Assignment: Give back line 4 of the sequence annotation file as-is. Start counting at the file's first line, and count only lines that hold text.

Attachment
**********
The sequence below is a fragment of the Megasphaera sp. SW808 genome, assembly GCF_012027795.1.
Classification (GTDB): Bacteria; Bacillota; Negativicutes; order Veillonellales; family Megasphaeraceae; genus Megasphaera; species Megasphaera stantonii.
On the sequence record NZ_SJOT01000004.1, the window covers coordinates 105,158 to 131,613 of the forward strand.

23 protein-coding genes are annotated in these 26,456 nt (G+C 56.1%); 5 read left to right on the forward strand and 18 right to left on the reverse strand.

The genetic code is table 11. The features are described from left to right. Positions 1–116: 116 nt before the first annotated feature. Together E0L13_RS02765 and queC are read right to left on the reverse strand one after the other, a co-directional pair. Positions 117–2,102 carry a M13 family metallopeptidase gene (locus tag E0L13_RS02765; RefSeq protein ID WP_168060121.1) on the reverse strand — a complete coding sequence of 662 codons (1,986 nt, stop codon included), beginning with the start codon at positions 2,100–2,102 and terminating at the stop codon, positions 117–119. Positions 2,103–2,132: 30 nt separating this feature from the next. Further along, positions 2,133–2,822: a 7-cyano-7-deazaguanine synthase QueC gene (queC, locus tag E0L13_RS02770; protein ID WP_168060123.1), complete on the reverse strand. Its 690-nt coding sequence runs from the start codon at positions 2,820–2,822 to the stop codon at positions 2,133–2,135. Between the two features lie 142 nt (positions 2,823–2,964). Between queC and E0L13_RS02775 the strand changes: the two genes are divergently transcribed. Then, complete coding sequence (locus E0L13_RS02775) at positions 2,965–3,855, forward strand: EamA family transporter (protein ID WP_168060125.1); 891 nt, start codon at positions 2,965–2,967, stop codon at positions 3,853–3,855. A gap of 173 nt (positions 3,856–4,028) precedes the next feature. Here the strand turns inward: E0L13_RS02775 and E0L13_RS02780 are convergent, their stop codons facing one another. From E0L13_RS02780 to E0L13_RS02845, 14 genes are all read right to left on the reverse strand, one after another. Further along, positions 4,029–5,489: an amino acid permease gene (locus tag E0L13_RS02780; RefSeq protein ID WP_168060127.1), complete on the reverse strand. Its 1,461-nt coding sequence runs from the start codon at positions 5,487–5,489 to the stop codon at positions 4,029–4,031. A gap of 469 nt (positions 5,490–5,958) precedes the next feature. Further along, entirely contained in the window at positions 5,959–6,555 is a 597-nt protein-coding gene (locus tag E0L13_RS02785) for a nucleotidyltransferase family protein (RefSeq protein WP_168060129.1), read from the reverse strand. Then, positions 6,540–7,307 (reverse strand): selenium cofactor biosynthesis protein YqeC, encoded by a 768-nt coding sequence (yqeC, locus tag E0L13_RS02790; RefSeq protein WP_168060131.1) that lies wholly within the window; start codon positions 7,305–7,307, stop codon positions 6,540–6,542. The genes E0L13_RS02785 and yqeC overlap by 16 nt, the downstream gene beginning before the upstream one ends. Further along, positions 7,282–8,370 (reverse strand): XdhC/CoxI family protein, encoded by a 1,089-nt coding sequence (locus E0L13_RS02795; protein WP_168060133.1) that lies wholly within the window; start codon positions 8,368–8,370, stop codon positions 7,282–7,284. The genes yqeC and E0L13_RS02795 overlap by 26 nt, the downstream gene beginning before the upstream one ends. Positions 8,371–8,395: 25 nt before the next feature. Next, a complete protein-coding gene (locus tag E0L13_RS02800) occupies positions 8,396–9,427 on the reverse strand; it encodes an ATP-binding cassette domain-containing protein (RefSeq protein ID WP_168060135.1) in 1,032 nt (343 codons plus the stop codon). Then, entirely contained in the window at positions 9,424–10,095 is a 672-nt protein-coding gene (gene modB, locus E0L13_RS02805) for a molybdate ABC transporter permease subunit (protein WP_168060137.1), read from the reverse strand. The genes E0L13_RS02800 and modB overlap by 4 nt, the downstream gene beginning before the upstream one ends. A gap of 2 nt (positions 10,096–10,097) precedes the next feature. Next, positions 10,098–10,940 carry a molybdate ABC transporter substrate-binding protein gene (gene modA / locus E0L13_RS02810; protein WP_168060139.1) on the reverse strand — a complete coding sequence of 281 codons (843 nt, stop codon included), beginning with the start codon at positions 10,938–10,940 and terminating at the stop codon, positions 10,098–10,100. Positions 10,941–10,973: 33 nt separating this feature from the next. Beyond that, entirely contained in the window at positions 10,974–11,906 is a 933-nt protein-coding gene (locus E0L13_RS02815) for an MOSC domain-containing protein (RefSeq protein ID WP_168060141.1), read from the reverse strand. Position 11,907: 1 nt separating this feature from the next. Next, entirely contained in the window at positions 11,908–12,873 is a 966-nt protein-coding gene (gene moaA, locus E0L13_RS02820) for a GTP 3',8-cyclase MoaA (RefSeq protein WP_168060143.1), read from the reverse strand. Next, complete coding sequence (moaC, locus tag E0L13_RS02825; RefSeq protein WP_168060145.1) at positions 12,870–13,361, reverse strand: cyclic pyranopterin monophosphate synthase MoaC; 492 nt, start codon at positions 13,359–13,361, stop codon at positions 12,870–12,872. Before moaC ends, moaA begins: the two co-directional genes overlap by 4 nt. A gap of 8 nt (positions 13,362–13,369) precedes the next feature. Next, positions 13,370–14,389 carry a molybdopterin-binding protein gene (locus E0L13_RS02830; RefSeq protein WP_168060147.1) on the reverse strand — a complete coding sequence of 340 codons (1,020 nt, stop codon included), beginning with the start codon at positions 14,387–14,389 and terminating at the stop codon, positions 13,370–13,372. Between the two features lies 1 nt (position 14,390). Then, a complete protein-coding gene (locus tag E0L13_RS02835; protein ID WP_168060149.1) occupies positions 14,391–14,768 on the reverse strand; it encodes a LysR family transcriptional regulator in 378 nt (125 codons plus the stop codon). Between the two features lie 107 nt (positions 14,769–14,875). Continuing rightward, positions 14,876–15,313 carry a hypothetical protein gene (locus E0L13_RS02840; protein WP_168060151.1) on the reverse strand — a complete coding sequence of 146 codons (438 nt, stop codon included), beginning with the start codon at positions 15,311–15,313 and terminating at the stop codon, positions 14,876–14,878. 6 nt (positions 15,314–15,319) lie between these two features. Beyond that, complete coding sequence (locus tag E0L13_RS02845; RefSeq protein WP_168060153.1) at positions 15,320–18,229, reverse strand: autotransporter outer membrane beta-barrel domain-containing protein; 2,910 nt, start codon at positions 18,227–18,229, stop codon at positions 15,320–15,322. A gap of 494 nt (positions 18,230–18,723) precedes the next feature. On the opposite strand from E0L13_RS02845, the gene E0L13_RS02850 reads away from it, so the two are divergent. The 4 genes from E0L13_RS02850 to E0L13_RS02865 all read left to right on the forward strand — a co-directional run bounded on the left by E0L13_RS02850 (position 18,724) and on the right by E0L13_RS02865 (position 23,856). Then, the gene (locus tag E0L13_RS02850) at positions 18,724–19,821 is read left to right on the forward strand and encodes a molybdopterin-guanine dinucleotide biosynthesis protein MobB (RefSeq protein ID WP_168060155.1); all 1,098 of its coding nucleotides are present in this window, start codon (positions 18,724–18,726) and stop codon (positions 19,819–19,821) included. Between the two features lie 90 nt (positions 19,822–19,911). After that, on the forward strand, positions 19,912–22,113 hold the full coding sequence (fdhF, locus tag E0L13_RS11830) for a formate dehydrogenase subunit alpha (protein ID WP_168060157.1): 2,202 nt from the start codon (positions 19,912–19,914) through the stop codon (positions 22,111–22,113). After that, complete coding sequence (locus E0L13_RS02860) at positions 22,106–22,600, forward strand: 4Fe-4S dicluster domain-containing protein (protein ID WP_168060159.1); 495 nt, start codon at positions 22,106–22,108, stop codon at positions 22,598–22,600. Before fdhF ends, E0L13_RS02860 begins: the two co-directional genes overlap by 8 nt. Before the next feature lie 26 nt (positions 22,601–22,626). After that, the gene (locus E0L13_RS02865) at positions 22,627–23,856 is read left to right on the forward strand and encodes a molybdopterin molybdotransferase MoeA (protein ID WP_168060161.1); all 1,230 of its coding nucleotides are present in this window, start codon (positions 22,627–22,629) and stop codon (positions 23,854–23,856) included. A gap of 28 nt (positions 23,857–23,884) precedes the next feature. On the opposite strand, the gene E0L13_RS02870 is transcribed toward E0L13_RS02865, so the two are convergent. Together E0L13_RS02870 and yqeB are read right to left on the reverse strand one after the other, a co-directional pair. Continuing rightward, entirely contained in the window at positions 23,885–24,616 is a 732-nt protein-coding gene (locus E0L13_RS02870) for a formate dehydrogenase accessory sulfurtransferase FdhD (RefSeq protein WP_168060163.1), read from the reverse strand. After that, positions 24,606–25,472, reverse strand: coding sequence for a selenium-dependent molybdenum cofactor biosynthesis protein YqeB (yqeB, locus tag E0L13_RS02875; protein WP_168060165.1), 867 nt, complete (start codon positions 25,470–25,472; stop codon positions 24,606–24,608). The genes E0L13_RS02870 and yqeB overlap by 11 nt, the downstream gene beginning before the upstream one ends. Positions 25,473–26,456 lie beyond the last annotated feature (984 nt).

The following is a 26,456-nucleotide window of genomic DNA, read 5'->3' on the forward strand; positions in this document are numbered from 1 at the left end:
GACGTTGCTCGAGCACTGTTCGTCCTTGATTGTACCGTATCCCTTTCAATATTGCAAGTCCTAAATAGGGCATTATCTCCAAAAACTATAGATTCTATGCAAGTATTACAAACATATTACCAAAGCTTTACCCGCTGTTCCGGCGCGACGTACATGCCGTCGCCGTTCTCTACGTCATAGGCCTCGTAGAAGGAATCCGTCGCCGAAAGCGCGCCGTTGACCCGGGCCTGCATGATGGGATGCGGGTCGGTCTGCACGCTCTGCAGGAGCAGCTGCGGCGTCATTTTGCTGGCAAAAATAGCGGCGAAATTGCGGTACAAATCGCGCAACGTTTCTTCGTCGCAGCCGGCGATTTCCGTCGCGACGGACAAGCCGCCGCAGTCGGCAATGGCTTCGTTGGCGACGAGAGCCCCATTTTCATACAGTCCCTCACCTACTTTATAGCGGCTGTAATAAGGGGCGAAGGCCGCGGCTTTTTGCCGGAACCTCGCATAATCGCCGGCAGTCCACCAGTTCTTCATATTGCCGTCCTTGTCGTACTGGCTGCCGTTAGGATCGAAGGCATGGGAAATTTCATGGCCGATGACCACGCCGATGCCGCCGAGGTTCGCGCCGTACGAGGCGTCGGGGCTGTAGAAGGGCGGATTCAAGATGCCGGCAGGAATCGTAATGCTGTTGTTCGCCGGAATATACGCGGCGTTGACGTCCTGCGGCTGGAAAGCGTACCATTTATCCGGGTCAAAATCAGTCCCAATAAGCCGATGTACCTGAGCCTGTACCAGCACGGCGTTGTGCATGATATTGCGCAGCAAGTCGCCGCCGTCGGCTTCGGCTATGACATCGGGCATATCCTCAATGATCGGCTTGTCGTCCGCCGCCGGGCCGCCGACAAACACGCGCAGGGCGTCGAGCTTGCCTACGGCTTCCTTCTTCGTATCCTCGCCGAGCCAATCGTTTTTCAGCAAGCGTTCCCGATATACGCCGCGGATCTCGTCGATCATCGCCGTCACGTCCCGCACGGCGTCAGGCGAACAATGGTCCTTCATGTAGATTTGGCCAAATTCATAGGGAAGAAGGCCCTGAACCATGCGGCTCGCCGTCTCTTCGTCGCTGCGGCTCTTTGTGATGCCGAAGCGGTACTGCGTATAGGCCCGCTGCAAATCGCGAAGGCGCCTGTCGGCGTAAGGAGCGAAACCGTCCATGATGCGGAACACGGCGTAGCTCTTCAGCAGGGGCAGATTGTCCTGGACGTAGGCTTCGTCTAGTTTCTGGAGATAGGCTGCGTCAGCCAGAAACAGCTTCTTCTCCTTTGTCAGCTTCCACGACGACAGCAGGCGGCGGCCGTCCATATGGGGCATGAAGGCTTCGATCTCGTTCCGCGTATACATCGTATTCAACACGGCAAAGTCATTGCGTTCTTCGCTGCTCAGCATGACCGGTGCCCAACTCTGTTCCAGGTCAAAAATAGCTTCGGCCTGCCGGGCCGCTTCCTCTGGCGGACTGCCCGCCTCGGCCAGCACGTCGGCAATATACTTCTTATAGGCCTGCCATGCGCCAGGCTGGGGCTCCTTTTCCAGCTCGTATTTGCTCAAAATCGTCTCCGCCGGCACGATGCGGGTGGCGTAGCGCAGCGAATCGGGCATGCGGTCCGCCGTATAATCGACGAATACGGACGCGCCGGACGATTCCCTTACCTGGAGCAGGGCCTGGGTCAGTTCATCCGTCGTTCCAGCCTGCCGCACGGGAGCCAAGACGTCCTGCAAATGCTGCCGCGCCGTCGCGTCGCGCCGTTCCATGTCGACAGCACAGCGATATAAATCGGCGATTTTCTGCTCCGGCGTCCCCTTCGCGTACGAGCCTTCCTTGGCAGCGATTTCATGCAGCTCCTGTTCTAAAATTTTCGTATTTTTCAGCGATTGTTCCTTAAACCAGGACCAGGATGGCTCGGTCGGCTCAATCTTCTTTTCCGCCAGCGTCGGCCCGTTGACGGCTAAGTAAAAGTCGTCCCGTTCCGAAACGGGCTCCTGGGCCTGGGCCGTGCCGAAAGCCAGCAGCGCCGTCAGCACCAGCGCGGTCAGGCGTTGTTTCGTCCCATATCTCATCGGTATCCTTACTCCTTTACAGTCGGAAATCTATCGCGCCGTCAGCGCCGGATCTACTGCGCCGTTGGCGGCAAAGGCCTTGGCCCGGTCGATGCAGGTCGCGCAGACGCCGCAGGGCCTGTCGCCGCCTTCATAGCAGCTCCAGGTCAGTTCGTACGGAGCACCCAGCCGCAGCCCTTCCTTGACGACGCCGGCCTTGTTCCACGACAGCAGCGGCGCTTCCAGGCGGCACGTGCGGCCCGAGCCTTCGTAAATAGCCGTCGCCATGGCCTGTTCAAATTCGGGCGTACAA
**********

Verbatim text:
23 protein-coding genes are annotated in these 26,456 nt (G+C 56.1%); 5 read left to right on the forward strand and 18 right to left on the reverse strand.